While most travel these days can be completed without a ticket, you sometimes need a ticket to travel. In Peru, you need a ticket to board the train to Machu Picchu. If you are not with a tour group, but you book elements of your tour in advance, you may need printed tickets. For e-travel, you will at least need a booking code (although tickets can sometimes be found using the traveler's identifiers). Being prepared helps prevent worry about connections and is a good measure to protect against missing them.
Most travelers who have been cleared for travel don't need to worry about medical records. But if you have a medical condition or take medication, it is a good idea to have information about your personal physician, medical issues and/or medications when you travel. In a pinch, your family physician may be able to assist you in locating the proper treatment or medicine if you are having an issue while traveling. Particularly if you were to lose your prescription or if your prescription is located in lost luggage (it is a good idea to keep important medication with you when you travel). Having information about your blood type and emergency contacts is also a good idea.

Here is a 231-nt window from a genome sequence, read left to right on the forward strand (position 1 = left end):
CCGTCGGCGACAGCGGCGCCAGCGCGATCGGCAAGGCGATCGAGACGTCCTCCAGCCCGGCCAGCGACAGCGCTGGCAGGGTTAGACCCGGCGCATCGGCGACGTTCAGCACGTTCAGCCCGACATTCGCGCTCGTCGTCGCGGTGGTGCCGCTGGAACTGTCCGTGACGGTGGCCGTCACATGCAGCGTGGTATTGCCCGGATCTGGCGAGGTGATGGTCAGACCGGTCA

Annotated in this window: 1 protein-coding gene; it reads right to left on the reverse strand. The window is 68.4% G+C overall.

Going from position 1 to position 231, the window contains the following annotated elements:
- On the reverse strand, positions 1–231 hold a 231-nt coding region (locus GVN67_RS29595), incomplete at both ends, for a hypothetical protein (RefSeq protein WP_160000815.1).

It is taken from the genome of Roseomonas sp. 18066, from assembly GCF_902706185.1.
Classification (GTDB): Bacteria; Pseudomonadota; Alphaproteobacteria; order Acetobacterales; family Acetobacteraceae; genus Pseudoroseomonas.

When you check into a hotel, you sometimes have to leave your passports with the hotel staff. I have never been overly confident in that practice, but I have luckily never had an issue, either. In instances where the front desk does not hold my passport, I generally keep it locked in the hotel safe. Most hotel safes require you to pick you own code. If you move around from city to city like my wife and I tend to do, it is a good idea to remove your passports from the safe the night before you travel to another city. I recommend this for two reasons, both of which I have witnessed but not experienced personally. First, I have seen people forget their passports in the hotel safe. That can be a pain, but can generally be remedied if you still have a couple of days before you head to the airport. You may have to pay to have the passports sent to your next hotel. Second, I have seen the safe battery die. If you have been at a hotel for a few days and the safe battery has died during your stay, you really don't want to find out ten minutes before your bus departs for another city. That adds a lot of unnecessary stress.
Considering your documents, how to protect them and which documents you should bring are all important to a safe, stress-free journey. You can head off a lot of problems with just a little bit of consideration and effort. These recommendations are just some ideas I have for documents based on my past travel. There may be other considerations as well. If you have anecdotes or suggestions, please feel free to add them in the comments section.